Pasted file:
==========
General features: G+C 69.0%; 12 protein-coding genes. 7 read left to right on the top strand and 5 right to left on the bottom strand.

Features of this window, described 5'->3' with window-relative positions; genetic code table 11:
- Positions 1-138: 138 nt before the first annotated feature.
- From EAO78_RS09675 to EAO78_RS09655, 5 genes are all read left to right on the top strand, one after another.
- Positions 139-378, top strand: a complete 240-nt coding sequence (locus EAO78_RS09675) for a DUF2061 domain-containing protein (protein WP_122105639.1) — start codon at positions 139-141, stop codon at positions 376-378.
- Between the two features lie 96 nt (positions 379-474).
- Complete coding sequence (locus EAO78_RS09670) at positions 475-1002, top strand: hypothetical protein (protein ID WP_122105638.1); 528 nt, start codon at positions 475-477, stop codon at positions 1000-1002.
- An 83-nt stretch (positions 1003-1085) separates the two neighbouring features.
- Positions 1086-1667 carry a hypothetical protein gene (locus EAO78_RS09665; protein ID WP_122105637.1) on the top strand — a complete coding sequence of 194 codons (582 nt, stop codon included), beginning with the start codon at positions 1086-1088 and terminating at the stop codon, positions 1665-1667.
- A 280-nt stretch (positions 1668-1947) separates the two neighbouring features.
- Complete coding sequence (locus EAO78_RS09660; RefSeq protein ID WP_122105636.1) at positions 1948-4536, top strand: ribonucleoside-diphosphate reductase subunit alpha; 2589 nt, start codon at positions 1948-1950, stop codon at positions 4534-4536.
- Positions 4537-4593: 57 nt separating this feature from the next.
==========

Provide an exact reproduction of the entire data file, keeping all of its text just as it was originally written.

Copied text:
General features: G+C 69.0%; 12 protein-coding genes. 7 read left to right on the top strand and 5 right to left on the bottom strand.

Features of this window, described 5'->3' with window-relative positions; genetic code table 11:
- Positions 1-138: 138 nt before the first annotated feature.
- From EAO78_RS09675 to EAO78_RS09655, 5 genes are all read left to right on the top strand, one after another.
- Positions 139-378, top strand: a complete 240-nt coding sequence (locus EAO78_RS09675) for a DUF2061 domain-containing protein (protein WP_122105639.1) — start codon at positions 139-141, stop codon at positions 376-378.
- Between the two features lie 96 nt (positions 379-474).
- Complete coding sequence (locus EAO78_RS09670) at positions 475-1002, top strand: hypothetical protein (protein ID WP_122105638.1); 528 nt, start codon at positions 475-477, stop codon at positions 1000-1002.
- An 83-nt stretch (positions 1003-1085) separates the two neighbouring features.
- Positions 1086-1667 carry a hypothetical protein gene (locus EAO78_RS09665; protein ID WP_122105637.1) on the top strand — a complete coding sequence of 194 codons (582 nt, stop codon included), beginning with the start codon at positions 1086-1088 and terminating at the stop codon, positions 1665-1667.
- A 280-nt stretch (positions 1668-1947) separates the two neighbouring features.
- Complete coding sequence (locus EAO78_RS09660; RefSeq protein ID WP_122105636.1) at positions 1948-4536, top strand: ribonucleoside-diphosphate reductase subunit alpha; 2589 nt, start codon at positions 1948-1950, stop codon at positions 4534-4536.
- Positions 4537-4593: 57 nt separating this feature from the next.